Remove drivers from v1.6

Connect all your devices

For this procedure to work properly make sure you've got your controller(s) and Bluetooth dongle(s) connected. If you don't have enough USB ports just repeat the described steps for each device, plugging it in one after another.

Download and run the DriverStore Explorer tool. We'll use this to safely remove the driver files from the system. Make sure to run it with administrative permissions!

You'll be presented with a list of drivers found on your machine:

0_1547643404037_rapr-scp-devices.png

The highlighted entries belong to the toolkit installation. Select those, tick the Force Deletion box on the right and then click Delete Package:

0_1547643433501_2018-09-29_13-20-55.png

Confirm the, uhm, confirmation πŸ˜ƒ

0_1547643923904_rapr-remove-confirm.png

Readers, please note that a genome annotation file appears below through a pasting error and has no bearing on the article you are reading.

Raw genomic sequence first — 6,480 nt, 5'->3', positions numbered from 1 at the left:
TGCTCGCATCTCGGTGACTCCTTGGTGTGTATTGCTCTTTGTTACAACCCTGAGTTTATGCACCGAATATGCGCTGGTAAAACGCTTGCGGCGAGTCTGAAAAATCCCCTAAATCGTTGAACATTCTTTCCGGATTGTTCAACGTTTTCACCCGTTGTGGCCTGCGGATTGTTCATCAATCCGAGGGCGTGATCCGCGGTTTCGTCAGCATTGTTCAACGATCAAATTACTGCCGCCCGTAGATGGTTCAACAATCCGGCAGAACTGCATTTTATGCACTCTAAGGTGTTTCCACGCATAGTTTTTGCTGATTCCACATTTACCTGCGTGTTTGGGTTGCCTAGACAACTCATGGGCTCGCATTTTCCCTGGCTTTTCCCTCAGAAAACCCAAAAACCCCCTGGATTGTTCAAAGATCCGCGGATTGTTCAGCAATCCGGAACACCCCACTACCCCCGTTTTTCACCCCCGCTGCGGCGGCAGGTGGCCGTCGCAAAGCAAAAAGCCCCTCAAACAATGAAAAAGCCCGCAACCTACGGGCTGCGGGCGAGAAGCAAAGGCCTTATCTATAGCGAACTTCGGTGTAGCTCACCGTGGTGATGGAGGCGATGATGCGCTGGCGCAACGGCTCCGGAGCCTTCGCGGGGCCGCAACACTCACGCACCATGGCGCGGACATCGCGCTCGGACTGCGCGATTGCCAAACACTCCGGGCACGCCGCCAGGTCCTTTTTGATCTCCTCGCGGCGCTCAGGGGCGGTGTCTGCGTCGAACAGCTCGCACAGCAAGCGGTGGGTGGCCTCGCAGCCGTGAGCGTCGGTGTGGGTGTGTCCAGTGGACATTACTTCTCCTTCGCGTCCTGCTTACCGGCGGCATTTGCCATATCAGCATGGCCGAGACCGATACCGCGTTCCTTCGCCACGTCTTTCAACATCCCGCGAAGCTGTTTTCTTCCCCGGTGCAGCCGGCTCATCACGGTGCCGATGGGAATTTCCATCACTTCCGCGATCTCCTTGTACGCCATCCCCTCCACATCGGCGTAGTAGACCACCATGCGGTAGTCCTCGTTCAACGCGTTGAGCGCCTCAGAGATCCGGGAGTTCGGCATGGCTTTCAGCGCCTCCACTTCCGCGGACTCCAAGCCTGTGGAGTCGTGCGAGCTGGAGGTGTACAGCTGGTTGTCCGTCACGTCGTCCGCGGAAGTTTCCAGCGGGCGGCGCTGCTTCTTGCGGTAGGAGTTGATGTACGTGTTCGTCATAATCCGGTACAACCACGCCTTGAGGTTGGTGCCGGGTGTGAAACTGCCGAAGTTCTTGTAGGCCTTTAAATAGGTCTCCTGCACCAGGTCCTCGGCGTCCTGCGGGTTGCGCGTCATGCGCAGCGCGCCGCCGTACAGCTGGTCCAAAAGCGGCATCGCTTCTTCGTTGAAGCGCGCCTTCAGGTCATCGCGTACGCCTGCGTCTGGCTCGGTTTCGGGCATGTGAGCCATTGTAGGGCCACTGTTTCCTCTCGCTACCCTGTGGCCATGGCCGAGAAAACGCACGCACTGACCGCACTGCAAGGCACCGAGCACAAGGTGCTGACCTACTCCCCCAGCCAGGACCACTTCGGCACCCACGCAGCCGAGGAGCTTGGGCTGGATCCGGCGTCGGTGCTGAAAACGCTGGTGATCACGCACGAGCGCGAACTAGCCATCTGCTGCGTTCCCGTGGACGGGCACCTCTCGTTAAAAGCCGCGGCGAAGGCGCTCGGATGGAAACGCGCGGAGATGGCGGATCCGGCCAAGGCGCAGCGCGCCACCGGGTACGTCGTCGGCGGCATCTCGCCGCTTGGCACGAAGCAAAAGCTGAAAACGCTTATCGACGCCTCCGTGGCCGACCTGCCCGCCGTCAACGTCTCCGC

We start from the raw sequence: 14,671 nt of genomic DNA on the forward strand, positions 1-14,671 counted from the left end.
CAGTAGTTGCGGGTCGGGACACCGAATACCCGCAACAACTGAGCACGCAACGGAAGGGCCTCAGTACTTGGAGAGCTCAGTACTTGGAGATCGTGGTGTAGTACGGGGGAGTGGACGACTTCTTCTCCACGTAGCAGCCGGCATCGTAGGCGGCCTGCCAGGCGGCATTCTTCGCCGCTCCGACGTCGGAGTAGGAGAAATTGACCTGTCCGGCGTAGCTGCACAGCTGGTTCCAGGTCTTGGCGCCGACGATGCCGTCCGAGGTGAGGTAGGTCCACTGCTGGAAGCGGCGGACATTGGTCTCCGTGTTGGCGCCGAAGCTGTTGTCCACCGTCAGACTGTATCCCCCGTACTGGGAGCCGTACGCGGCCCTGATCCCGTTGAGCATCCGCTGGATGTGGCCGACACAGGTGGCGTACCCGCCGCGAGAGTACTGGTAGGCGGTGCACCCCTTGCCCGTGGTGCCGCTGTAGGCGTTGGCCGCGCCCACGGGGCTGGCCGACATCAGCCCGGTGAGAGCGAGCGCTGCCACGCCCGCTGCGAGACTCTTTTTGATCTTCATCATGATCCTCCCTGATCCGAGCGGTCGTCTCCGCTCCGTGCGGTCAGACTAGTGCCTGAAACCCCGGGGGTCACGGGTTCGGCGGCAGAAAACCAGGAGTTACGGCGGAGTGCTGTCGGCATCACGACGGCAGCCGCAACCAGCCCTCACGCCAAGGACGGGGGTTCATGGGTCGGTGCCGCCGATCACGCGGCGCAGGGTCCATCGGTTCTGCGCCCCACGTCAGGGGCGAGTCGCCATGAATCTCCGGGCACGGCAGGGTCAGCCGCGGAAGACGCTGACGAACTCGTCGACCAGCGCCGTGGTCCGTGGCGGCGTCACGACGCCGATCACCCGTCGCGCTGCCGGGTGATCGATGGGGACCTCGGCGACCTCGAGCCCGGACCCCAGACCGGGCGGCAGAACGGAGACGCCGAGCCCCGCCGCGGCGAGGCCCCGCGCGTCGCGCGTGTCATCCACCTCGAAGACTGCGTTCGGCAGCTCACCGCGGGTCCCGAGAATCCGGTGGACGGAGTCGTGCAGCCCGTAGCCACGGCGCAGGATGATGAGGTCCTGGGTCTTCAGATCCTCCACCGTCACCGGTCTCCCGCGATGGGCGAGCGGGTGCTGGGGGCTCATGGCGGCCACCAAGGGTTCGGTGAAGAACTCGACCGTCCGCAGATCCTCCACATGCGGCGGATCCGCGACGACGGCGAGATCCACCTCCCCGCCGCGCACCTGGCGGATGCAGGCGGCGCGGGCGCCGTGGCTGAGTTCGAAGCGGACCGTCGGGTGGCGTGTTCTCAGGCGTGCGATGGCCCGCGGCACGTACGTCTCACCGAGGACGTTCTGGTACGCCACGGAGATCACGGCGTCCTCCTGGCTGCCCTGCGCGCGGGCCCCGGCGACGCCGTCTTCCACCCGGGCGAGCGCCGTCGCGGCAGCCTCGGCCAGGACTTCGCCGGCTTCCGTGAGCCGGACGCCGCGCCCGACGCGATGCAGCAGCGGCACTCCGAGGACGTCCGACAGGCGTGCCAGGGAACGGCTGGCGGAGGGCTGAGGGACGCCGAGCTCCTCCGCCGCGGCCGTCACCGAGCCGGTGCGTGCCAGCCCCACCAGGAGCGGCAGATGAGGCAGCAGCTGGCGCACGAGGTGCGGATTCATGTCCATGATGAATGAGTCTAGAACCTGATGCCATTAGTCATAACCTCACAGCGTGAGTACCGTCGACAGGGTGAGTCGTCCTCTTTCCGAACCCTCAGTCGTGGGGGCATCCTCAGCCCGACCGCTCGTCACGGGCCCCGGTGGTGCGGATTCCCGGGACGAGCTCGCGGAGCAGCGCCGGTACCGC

A few moments later they shall be gone:

0_1547643936838_rapr03.png

Sweet! Now we need to instruct Windows to revert the devices to their default drivers. Open Device Manager and look for a node titled libusbK USB Devices:

0_1547643952460_libusbK-highlighted.png

Expanding said node shall reveal the devices running under SCP's drivers:

0_1547643969053_device-highlighted.png

Right-click on each of those and select Uninstall:

0_1547643983556_device-uninstall.png

We're sure we wanna do that πŸ˜‹

0_1547644009420_uninstall-ds3-confirm.png

Same goes for the Bluetooth host:

0_1547644023469_uninstall-bth-confirm.png

Alternatively the section and device names may differ, depending on your specific case, like so: